How do you tell them it's over?

ANNABEL ROSS
Last updated 09:42 28/11/2012
breaking up
BREAKING UP IS HARD TO DO: But is texting the coward's way out?

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Is there any "right" way to break up with someone?

For me, it's probably right up there with the most unpleasant things you can do. I'd happily undergo a root canal without anaesthesia before I told someone that I "just wasn't that into them". If it's clear that they're feeling more or less the same way, it's not such a big deal, but when one party is quite keen and the other wants out, there's no easy way to break the bad news.

In high school, there was less beating around the bush. "You're dumped," would generally suffice, or perhaps he'd tell his best mate instead and the news would trickle down through your classmates until word finally got back to you, the now-ex-girlfriend.

Worse perhaps was a practice that sadly, some don't outgrow as teenagers. The confrontation-averse would choose to simply ignore the problem - the problem being the unwanted boyfriend or girlfriend - until the said problem finally stopped making unreturned phone calls and texts and got the message that the relationship was over. It's probably my least favourite version of a breakup, and one that I've never subjected anyone else to. If you're going to end it with someone, tell them straight out, and don't make the poor sod go through that undignified, soul-destroying process of checking their phone every five minutes for the message or call that will never come.

I remember seeing a guy when I was about 18 or 19. It was a brief relationship but I was totally infatuated, and then, a few weeks in, he stopped returning my calls. Regrettably, I went to his house to see him, clinging to the delusional hope that perhaps he'd lost his phone. He wasn't home but his Mum sat me down and told me what Dean couldn't - he wasn't really ready for new girlfriend. I got dumped by Dean's Mum.

To his credit, Dean followed up his Mum's intervention with a very nice handwritten apology letter and a bunch of flowers - Lois' suggestion, I'm sure, but it softened the blow all the same. When he started dating someone else a couple of weeks later, I realised that Lois had fed me a load of BS.  Not ready for a new girlfriend, pffft. Dean just wasn't that into me.

Would I have preferred to have been told the truth? Probably not. I don't think it would have made me feel any better about myself, and I think that sometimes a little white lie - "I'm not really over my ex"; "I think I just need to focus on me for a while" is infinitely kinder than telling someone the truth - that they have bad breath, that you met someone better-looking, or that their skills in the bedroom are not up to scratch.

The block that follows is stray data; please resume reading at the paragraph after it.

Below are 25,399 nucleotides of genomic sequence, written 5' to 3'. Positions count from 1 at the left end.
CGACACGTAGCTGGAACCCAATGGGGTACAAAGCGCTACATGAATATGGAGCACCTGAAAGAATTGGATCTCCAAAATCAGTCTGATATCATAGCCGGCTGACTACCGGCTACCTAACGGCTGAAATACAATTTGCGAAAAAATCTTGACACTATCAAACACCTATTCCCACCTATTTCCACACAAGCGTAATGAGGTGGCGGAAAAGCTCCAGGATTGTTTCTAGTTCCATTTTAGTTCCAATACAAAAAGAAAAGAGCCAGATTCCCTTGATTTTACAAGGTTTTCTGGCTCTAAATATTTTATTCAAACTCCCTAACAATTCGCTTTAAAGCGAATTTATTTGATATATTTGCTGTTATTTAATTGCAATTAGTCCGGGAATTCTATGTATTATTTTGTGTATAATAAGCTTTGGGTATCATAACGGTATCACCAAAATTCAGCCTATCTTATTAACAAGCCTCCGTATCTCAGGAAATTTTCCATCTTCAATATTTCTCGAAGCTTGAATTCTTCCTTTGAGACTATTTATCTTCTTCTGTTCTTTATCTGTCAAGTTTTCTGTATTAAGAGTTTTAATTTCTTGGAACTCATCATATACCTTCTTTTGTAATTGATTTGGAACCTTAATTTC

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A friend of mine, Tara, told me about a recent experience she'd had with a guy she'd been on a few dates with. They didn't sleep together, but when they finally kissed she didn't feel any chemistry. A shame, given that he was perfect on paper, she said. Dropping Tara home at the end of their last date, he'd asked when he was going to see her again. "Ummmm..." she said. "I'll have a look in the diary and get back to you." Tara knew there wouldn't be a next time, but didn't have the guts to say that to his face. The next day, she wrote him an email telling him that although she thought he was great, she wasn't really "feeling it".

His response surprised her. "Thanks for letting me know," he said, "but um, sh*t way to do it."

Tara conceded that cutting it off via email wasn't the most courageous thing she'd done, but at the same time wondered if, after just four dates, she owed him anything more than that? "It's not like we were officially going out or anything," she told me. "And at least it was an email, that's better than a text message, right?"

I told Tara I'd done much worse, breaking up with a long-term boyfriend via email after several face-to-face attempts to end it always resulted in him talking me into staying. In email, I figured he had it in writing, and could re-read it to confirm what he had trouble hearing. It also gave me the opportunity to be far more eloquent than I would have been in person, and more comprehensible, without the snotty crying fits that accompanied my efforts to do it while looking at his sad face.

We met up again afterwards to talk it through properly, but in that situation, I felt that the email was a necessary prelude to the tête-à-tête.

What do you think? Is email - or even text - ever an acceptable way to break up with someone? How honest should we be when telling the dumped why we're not staying around?

- Sydney Morning Herald

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